Another important example of where we can move to safer alternatives is firefighting foam. A bill introduced by Senator Ben Allen today, SB 1044, would prohibit the sale and use of firefighting foam containing PFAS chemicals in the state of California. Use of PFAS in firefighting foam is not necessary as alternative fluorine-free foams are effective, available, cost-saving, and in use.
Clean up drinking water: The gravity of the health risks associated with PFAS requires the state and water providers to act proactively. It’s encouraging that the state has started looking beyond PFOA and PFOS (2 well known legacy PFAS) by proposing to act on other PFAS detected in its recent testing. But it doesn’t go far enough. It only proposes to act on seven additional PFAS while there are thousands of other chemicals in the class. Regulators and water suppliers should focus on cleaning up a wide range of PFAS chemicals, addressing the full class whenever possible. Anything less does not protect the public.
The first step in addressing PFAS in water is to fully understand the extent of PFAS contamination in California. To do that, we need a test capable of estimating total PFAS in water. To address this, a bill was introduced today by Senator Portantino, SB 1056, asking the Water Board to validate and certify a testing method for total PFAS, or a surrogate for total PFAS. But we need more.
In parallel, the state needs to explore how to protect the public from the entire class of chemicals, including enforceable drinking water standards for groups of similar PFAS, for the full class itself, and/or the establishment of a “treatment technique” for total PFAS. Research has shown that some treatment technologies are not as effective for newer, but still toxic, replacement PFAS that are now polluting drinking water. Water suppliers that address PFAS contamination by designing a water treatment solution to remove legacy PFAS run the risk of allowing other newer PFAS chemicals that have health impacts similar to legacy PFAS to remain in the drinking water they deliver to homes, schools, and businesses. In addition, because treatment can differ for legacy PFAS and newer versions of PFAS, not taking a broader regulatory approach will result in inadequate treatments that will have to be updated later at greater cost to ratepayers.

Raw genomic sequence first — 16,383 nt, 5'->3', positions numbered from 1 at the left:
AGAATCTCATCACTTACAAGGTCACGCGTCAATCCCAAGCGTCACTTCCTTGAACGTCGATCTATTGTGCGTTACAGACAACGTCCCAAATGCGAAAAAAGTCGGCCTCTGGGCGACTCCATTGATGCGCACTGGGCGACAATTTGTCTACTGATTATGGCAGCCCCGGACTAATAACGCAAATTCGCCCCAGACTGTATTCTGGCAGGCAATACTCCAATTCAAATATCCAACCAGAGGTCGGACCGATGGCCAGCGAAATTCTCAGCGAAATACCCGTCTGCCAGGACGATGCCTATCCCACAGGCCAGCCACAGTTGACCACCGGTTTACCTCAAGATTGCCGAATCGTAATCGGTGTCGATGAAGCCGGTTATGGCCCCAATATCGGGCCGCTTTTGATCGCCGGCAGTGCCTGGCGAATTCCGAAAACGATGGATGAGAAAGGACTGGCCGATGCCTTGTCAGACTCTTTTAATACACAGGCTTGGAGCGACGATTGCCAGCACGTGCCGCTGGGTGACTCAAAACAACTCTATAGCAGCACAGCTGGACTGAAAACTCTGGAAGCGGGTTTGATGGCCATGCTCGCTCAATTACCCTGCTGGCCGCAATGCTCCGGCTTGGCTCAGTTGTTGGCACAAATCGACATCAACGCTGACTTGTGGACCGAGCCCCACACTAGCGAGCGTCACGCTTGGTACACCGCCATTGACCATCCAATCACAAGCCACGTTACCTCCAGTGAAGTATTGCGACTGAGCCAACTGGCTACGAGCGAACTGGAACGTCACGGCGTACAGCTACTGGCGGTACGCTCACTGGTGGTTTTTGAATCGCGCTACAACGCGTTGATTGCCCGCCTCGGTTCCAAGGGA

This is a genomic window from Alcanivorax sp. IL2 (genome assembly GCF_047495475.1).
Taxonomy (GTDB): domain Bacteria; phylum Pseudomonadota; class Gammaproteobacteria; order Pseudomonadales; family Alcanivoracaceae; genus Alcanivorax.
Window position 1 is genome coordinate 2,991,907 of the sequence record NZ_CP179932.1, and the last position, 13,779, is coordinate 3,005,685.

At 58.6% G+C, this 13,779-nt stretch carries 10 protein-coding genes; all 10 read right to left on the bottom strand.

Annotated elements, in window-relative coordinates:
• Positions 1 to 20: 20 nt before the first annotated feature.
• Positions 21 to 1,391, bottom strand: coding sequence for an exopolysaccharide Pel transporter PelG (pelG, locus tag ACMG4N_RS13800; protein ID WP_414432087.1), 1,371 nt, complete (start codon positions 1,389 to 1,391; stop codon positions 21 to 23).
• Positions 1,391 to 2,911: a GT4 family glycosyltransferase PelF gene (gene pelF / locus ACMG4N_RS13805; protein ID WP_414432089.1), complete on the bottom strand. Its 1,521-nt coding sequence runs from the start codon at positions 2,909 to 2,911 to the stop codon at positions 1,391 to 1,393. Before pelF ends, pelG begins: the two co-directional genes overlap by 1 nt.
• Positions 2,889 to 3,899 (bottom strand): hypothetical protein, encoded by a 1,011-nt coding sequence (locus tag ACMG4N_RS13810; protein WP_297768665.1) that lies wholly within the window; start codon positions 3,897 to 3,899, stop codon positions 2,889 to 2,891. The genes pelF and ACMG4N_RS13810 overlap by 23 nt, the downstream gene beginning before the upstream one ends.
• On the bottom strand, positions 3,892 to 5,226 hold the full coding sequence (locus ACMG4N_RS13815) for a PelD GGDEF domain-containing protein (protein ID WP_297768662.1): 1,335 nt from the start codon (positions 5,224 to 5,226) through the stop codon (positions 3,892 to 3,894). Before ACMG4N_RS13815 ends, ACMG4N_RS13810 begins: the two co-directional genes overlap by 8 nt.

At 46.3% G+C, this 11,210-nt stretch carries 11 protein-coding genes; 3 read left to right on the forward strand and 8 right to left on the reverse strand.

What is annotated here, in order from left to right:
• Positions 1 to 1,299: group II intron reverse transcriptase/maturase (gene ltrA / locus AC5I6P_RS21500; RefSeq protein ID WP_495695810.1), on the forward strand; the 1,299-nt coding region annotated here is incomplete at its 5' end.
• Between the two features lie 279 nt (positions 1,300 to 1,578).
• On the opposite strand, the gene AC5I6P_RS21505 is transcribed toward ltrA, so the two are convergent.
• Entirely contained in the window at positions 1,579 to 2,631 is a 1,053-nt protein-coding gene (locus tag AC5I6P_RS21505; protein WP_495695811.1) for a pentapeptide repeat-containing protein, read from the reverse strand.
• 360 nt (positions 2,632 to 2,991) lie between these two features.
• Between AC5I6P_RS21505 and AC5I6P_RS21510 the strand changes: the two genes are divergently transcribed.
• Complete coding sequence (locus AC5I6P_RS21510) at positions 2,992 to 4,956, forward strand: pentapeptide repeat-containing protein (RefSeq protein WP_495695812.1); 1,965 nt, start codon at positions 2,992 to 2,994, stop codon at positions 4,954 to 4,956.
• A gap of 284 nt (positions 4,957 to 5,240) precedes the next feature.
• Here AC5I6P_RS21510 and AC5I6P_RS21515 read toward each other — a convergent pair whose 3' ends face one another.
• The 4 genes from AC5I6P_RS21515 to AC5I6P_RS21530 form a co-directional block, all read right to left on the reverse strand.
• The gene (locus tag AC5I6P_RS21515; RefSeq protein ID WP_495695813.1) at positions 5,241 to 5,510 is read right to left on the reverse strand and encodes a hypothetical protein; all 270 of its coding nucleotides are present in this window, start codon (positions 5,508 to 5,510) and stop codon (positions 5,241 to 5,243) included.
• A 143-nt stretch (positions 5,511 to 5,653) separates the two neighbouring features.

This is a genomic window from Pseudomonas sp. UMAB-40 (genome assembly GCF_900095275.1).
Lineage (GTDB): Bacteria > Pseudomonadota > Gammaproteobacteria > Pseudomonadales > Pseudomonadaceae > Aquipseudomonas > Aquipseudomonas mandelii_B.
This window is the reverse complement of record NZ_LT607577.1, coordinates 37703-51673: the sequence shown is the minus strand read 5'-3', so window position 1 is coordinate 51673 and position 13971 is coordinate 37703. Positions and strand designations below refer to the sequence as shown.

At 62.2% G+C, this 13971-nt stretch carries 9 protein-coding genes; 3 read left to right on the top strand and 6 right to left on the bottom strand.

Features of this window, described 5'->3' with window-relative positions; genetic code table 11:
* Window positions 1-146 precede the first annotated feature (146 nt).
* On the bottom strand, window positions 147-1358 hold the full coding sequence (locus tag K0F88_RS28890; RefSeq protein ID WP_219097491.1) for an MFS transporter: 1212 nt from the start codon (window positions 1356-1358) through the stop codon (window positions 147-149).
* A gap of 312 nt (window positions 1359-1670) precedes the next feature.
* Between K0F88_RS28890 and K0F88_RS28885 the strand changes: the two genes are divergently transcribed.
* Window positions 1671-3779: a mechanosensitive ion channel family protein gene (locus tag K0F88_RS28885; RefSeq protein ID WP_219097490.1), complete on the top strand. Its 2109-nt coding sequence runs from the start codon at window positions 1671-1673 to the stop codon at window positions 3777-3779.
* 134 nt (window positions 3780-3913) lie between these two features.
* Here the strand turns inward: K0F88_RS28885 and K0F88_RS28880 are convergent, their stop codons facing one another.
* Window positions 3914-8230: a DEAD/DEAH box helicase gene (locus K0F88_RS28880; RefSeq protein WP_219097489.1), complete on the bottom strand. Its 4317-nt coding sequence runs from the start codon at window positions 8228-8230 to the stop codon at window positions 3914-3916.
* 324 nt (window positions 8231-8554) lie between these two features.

Continue to invest in better, lower-cost solutions: New, unidentified PFAS, often with properties that make them more difficult than traditional pollutants to contain and clean up, are constantly being discovered. This requires continued investment in better solutions for detecting, cleaning up, and safely disposing of PFAS chemicals. Addressing PFAS can be costly and considering the extent of PFAS contamination and the risk it poses to Californians, it would be smart to continue to invest in developing safer, more comprehensive, and lower-cost technologies. In the meantime, it’s all the more important to turn off the tap. We need to make a concerted effort to eliminate PFAS use wherever possible (see above).
Make those responsible for the pollution pay for a fair share of the costs: Ratepayers and taxpayers alone should not have to pick up the tab for addressing PFAS pollution. Those responsible for the ubiquitous pollution of our environment and our bodies with PFAS should also shoulder a fair share of the costs. The state should explore how best to ensure that the manufacturers of these chemicals are held responsible, as is being done in other states such as New York and New Jersey.
Set up a transparent interagency taskforce on PFAS: There are many sources of PFAS contamination in our environment and many ways in which we are exposed to PFAS. To protect the health of Californians, all relevant state agencies must work together to develop a truly comprehensive approach to stop further PFAS use and to address PFAS contamination in our environment and bodies. This important work calls for the state to set up an interagency taskforce expeditiously and to ensure meaningful stakeholder participation.